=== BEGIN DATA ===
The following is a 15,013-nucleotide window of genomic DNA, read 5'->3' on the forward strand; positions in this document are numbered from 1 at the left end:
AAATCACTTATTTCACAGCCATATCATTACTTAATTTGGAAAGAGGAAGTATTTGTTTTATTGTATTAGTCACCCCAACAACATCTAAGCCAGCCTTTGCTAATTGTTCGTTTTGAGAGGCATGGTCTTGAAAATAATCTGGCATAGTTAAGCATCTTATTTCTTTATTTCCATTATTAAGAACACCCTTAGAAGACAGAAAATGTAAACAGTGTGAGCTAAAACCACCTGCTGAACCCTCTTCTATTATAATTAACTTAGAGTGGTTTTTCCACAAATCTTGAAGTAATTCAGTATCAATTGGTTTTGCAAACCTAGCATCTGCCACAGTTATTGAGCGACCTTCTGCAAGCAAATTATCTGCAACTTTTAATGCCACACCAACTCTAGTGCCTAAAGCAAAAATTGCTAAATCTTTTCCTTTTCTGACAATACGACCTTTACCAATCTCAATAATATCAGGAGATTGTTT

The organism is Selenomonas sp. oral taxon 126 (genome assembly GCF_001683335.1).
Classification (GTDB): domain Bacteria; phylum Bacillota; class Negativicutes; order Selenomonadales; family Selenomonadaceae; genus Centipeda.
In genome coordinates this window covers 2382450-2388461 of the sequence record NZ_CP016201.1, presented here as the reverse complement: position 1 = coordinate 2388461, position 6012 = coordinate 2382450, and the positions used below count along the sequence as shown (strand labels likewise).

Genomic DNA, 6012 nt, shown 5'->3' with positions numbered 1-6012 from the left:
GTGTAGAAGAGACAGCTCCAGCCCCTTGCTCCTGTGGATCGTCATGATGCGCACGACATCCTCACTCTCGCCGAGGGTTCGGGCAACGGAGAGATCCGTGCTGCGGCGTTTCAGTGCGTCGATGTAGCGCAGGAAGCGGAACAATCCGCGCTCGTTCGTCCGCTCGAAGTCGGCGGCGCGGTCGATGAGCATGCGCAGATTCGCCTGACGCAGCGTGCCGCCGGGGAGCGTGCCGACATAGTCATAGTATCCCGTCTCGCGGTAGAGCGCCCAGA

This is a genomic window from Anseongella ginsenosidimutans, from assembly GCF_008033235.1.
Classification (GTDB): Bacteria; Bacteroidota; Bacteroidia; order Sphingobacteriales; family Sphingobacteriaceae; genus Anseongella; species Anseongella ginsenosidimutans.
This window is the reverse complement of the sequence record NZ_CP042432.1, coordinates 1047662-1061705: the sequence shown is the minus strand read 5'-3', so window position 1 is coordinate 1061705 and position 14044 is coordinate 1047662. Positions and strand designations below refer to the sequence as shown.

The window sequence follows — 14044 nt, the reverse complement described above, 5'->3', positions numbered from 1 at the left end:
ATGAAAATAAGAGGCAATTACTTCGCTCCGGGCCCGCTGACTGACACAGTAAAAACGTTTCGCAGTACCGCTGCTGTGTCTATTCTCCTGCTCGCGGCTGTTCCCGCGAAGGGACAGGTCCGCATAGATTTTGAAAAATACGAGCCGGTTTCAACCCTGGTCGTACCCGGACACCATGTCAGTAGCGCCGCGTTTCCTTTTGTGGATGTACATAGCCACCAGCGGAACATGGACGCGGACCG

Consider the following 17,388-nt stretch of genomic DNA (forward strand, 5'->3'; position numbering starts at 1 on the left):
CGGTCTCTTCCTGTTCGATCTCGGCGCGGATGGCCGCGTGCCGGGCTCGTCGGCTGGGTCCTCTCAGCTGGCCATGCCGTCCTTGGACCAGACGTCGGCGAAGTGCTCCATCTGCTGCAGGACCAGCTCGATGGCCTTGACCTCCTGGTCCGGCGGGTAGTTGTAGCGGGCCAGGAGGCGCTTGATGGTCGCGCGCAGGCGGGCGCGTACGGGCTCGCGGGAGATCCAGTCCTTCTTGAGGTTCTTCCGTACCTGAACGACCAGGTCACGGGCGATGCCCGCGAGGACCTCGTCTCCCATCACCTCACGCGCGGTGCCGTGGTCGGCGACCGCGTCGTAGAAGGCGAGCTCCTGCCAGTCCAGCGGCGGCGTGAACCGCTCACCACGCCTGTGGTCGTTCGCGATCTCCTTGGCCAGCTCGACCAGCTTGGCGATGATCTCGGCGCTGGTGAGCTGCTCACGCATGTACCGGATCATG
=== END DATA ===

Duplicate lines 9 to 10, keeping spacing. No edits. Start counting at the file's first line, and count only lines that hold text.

Classification (GTDB): Bacteria; Bacteroidota; Bacteroidia; order Sphingobacteriales; family Sphingobacteriaceae; genus Anseongella; species Anseongella ginsenosidimutans.
This window is the reverse complement of the sequence record NZ_CP042432.1, coordinates 1047662-1061705: the sequence shown is the minus strand read 5'-3', so window position 1 is coordinate 1061705 and position 14044 is coordinate 1047662. Positions and strand designations below refer to the sequence as shown.